In the Tax Abatement Standard, the GASB attempts to distinguish between tax abatement agreements and (1) governmental tax expenditure programs, such as those providing income exclusions for interest on municipal bonds or property tax deductions for senior citizens or military veterans, and (2) tax deductions, such as income tax deductions for charitable gifts. It does so by denoting that in the case of such tax expenditures and tax deductions, the government does not commit to abate or reduce taxes until after the taxpayer performs the required activity. It states that while such performance-based incentives could be provided through an agreement, such incentives most often involve programs that more closely resemble broad tax exemptions and deductions rather than individual tax abatement agreements. However, in a later section, the GASB states that whether a tax abatement is broadly available or not cannot be used to distinguish tax abatements that are or are not subject to the Tax Abatement Standard. An example given of an excluded tax reduction is a program permitting taxpayers who install energy efficient home features to deduct a portion of the cost from their income taxes.

What Information Must Be Disclosed?

Disclosures concerning a government’s tax abatement agreements

For tax abatement agreements entered into by a government, the Tax Abatement Standard requires the government to disclose the following information about those agreements in the notes to their financial statements:

a. Brief descriptive information, including:

  1. Names, if applicable, and purposes of the tax abatement programs
  2. The specific taxes being abated
  3. The authority under which tax abatement agreements are entered into
  4. The criteria that make a recipient eligible to receive a tax abatement
  5. The mechanism by which the taxes are abated, including:
    1. How the tax abatement recipient’s taxes are reduced, such as through a reduction of assessed value
    2. How the amount of the tax abatement is determined, such as a specific dollar amount or a specific percentage of taxes owed
  6. Provisions for recapturing abated taxes, if any, including the conditions under which abated taxes become eligible for recapture
  7. 7. The types of commitments made by the recipients of the tax abatements.

b. The gross dollar amount, on an accrual basis, by which the government’s tax revenues were reduced during the reporting period as a result of tax abatement agreements.
c. If amounts are received or are receivable from other governments in association with the foregone tax revenue:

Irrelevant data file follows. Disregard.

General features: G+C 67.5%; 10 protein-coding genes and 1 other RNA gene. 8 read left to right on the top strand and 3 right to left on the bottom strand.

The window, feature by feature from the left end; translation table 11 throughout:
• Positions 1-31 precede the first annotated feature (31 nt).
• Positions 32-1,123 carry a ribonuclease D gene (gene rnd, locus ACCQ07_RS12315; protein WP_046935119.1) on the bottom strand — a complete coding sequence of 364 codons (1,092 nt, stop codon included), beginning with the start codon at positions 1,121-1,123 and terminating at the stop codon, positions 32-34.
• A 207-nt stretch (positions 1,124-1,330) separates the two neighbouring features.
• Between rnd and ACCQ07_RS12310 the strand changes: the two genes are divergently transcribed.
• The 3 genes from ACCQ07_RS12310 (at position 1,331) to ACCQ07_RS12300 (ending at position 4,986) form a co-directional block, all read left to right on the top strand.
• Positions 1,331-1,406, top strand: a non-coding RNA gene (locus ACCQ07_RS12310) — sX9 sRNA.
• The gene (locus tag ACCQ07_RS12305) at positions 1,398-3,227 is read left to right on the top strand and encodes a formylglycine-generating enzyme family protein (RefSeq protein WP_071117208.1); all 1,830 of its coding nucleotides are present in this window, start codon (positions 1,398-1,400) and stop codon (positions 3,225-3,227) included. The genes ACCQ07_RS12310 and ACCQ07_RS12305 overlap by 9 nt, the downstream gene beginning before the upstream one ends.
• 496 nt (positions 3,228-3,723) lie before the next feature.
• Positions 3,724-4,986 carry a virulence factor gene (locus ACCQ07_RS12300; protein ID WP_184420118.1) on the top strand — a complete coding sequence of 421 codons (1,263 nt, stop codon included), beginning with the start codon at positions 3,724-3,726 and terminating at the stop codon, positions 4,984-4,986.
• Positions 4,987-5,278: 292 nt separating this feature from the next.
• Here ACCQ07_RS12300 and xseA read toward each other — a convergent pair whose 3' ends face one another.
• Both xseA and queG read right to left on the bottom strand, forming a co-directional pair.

1. The names of the governments
  2. The authority under which the amounts are or will be paid
  3. The dollar amount received or receivable from other governments.

d. If the government made commitments other than to reduce taxes as part of a tax abatement agreement, a description of:

  1. The types of commitments made
  2. The most significant individual commitments made.

Information about a commitment other than to reduce taxes should be disclosed until the government has fulfilled the commitment.

Disclosures concerning other government tax abatement agreements

The Tax Abatement Standards require governments whose tax revenues are affected by tax abatement agreements entered into by other governments to disclose in the notes to their financial statements the following information separately from the information disclosed for their tax abatement agreements:

a. Brief descriptive information, including the names of the governments entering into the tax abatement agreement and the specific taxes being abated
b. The gross dollar amount, on an accrual basis, by which the reporting government’s tax revenues were reduced during the reporting period as a result of the tax abatement agreements
c. If amounts are received or are receivable from other governments in association with the foregone tax revenue:

  1. The names of the governments
  2. The authority under which the amounts are or will be paid
  3. The dollar amount received or receivable from other governments

d. If the tax abatement agreements are disclosed individually, a brief description of the quantitative threshold the reporting government used to determine which agreements to disclose individually.

The Tax Abatement Standard provides that governments should organize those disclosures by major tax abatement program and may disclose information for individual tax abatement agreements within those programs or may aggregate larger numbers of similar agreements. Examples of required disclosures are included in Appendix C of the Tax Abatement Standard.

Exclusions from disclosure

A government may omit specific information required by the Tax Abatement Standards because such information is legally prohibited from being disclosed; however, it must provide a description of the general nature of the tax abatement information omitted and the specific source of the legal prohibition. Other information that is not required to be disclosed includes the names of the recipients of such tax abatement agreements, whether or not those recipients have complied with their commitments under such tax abatement agreements, the amount, if any, of funds recaptured or which are subject to being recaptured from such recipients under related clawback agreements or other similar agreements and the value of any other commitments made by a government in connection with a tax abatement agreement. Furthermore, unlike the required description of the tax abatement agreement itself, the required descriptions of any other commitments made by a government in connection with a tax abatement agreement may cease after the commitments have been met.